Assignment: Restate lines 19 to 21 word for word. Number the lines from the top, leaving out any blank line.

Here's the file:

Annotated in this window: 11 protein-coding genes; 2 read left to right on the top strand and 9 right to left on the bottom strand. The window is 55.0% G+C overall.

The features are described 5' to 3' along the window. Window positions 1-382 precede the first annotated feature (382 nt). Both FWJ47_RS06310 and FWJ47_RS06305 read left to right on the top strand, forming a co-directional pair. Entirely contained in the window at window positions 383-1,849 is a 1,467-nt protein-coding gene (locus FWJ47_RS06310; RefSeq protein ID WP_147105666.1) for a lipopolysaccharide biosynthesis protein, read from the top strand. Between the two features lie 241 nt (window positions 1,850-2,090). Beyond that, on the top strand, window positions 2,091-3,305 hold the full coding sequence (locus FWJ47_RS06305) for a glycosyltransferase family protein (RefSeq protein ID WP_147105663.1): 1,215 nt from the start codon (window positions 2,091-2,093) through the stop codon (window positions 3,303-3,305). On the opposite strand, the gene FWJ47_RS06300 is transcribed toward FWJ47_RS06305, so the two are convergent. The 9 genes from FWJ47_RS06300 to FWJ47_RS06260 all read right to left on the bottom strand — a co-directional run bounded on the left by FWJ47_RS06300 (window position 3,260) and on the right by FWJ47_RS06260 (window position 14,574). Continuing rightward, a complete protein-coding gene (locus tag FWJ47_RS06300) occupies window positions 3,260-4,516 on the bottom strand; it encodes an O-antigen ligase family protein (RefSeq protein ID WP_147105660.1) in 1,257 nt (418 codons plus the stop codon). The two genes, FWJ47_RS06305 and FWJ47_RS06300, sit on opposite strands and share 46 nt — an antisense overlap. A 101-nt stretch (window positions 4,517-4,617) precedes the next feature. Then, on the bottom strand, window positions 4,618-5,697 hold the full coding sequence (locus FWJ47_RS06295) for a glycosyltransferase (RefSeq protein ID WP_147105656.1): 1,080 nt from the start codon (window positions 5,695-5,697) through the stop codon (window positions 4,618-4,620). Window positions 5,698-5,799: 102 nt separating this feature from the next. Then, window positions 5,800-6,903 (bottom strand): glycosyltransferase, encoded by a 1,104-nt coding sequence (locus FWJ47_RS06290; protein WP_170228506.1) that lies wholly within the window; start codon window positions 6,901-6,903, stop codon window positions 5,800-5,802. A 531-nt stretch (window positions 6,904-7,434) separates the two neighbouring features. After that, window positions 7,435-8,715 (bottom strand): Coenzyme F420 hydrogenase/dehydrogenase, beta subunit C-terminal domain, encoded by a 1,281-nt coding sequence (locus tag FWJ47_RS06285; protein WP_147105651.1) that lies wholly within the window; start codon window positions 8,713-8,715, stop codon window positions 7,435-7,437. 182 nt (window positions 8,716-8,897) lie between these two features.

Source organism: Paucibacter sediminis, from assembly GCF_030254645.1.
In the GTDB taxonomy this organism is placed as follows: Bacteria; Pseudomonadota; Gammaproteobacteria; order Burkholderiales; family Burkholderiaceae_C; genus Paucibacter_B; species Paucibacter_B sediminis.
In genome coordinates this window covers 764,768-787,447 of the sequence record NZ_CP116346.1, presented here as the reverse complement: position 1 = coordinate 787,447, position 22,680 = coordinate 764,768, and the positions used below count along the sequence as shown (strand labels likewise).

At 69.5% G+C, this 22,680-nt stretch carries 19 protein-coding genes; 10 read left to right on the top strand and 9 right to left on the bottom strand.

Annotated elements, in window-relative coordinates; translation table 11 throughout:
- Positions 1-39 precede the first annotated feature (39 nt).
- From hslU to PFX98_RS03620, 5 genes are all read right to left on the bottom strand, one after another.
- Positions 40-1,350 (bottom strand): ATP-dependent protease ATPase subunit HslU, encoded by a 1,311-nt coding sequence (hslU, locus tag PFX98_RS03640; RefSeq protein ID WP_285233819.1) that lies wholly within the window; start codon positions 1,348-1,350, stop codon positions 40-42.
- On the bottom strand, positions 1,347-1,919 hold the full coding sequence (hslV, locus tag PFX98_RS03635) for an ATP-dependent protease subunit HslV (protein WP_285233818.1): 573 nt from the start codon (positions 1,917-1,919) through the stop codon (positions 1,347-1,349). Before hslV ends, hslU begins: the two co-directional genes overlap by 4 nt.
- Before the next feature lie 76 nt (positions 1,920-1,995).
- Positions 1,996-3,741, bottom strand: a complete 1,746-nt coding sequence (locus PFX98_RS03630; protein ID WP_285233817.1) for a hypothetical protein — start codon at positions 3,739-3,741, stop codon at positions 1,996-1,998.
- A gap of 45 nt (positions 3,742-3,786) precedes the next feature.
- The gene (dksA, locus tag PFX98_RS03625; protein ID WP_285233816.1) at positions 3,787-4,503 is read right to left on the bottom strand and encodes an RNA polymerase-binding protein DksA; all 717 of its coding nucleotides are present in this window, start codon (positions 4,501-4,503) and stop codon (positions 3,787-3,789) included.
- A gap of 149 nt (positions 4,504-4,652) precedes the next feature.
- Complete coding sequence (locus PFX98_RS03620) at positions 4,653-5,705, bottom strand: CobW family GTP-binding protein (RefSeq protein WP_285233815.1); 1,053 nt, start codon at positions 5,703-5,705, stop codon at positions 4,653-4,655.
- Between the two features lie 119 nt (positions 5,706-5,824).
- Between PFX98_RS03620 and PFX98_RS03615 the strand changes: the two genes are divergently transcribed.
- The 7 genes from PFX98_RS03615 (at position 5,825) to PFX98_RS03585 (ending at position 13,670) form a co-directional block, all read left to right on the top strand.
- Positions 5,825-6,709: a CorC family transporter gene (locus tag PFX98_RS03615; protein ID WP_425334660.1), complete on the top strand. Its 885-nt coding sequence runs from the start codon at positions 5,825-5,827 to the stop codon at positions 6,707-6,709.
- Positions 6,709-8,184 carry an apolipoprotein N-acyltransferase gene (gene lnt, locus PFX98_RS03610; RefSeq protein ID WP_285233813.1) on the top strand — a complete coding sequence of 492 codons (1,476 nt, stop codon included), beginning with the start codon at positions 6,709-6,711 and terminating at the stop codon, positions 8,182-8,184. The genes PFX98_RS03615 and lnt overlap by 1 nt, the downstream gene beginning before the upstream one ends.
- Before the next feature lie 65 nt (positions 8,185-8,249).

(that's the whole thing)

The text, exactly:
- Between PFX98_RS03620 and PFX98_RS03615 the strand changes: the two genes are divergently transcribed.
- The 7 genes from PFX98_RS03615 (at position 5,825) to PFX98_RS03585 (ending at position 13,670) form a co-directional block, all read left to right on the top strand.
- Positions 5,825-6,709: a CorC family transporter gene (locus tag PFX98_RS03615; protein ID WP_425334660.1), complete on the top strand. Its 885-nt coding sequence runs from the start codon at positions 5,825-5,827 to the stop codon at positions 6,707-6,709.